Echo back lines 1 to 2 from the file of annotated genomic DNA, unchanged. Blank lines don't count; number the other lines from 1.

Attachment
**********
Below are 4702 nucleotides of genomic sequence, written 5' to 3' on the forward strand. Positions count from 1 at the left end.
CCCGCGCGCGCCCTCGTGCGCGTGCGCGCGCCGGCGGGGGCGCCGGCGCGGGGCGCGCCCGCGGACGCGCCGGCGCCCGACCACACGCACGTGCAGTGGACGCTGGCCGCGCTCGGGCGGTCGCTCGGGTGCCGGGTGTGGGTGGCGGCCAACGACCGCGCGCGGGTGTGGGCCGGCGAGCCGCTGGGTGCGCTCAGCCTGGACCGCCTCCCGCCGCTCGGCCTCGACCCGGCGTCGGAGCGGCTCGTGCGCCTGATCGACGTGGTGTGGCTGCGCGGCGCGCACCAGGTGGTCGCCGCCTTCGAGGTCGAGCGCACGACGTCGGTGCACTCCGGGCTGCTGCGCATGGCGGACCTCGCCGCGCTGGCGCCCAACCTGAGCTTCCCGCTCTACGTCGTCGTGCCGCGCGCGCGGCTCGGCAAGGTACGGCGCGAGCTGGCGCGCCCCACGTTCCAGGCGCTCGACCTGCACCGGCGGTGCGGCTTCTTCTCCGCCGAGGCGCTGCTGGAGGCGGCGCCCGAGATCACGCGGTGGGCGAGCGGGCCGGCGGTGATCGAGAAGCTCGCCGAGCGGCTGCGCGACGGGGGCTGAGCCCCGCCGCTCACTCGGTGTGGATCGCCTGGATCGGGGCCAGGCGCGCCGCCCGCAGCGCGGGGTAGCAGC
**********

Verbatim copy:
Below are 4702 nucleotides of genomic sequence, written 5' to 3' on the forward strand. Positions count from 1 at the left end.
CCCGCGCGCGCCCTCGTGCGCGTGCGCGCGCCGGCGGGGGCGCCGGCGCGGGGCGCGCCCGCGGACGCGCCGGCGCCCGACCACACGCACGTGCAGTGGACGCTGGCCGCGCTCGGGCGGTCGCTCGGGTGCCGGGTGTGGGTGGCGGCCAACGACCGCGCGCGGGTGTGGGCCGGCGAGCCGCTGGGTGCGCTCAGCCTGGACCGCCTCCCGCCGCTCGGCCTCGACCCGGCGTCGGAGCGGCTCGTGCGCCTGATCGACGTGGTGTGGCTGCGCGGCGCGCACCAGGTGGTCGCCGCCTTCGAGGTCGAGCGCACGACGTCGGTGCACTCCGGGCTGCTGCGCATGGCGGACCTCGCCGCGCTGGCGCCCAACCTGAGCTTCCCGCTCTACGTCGTCGTGCCGCGCGCGCGGCTCGGCAAGGTACGGCGCGAGCTGGCGCGCCCCACGTTCCAGGCGCTCGACCTGCACCGGCGGTGCGGCTTCTTCTCCGCCGAGGCGCTGCTGGAGGCGGCGCCCGAGATCACGCGGTGGGCGAGCGGGCCGGCGGTGATCGAGAAGCTCGCCGAGCGGCTGCGCGACGGGGGCTGAGCCCCGCCGCTCACTCGGTGTGGATCGCCTGGATCGGGGCCAGGCGCGCCGCCCGCAGCGCGGGGTAGCAGC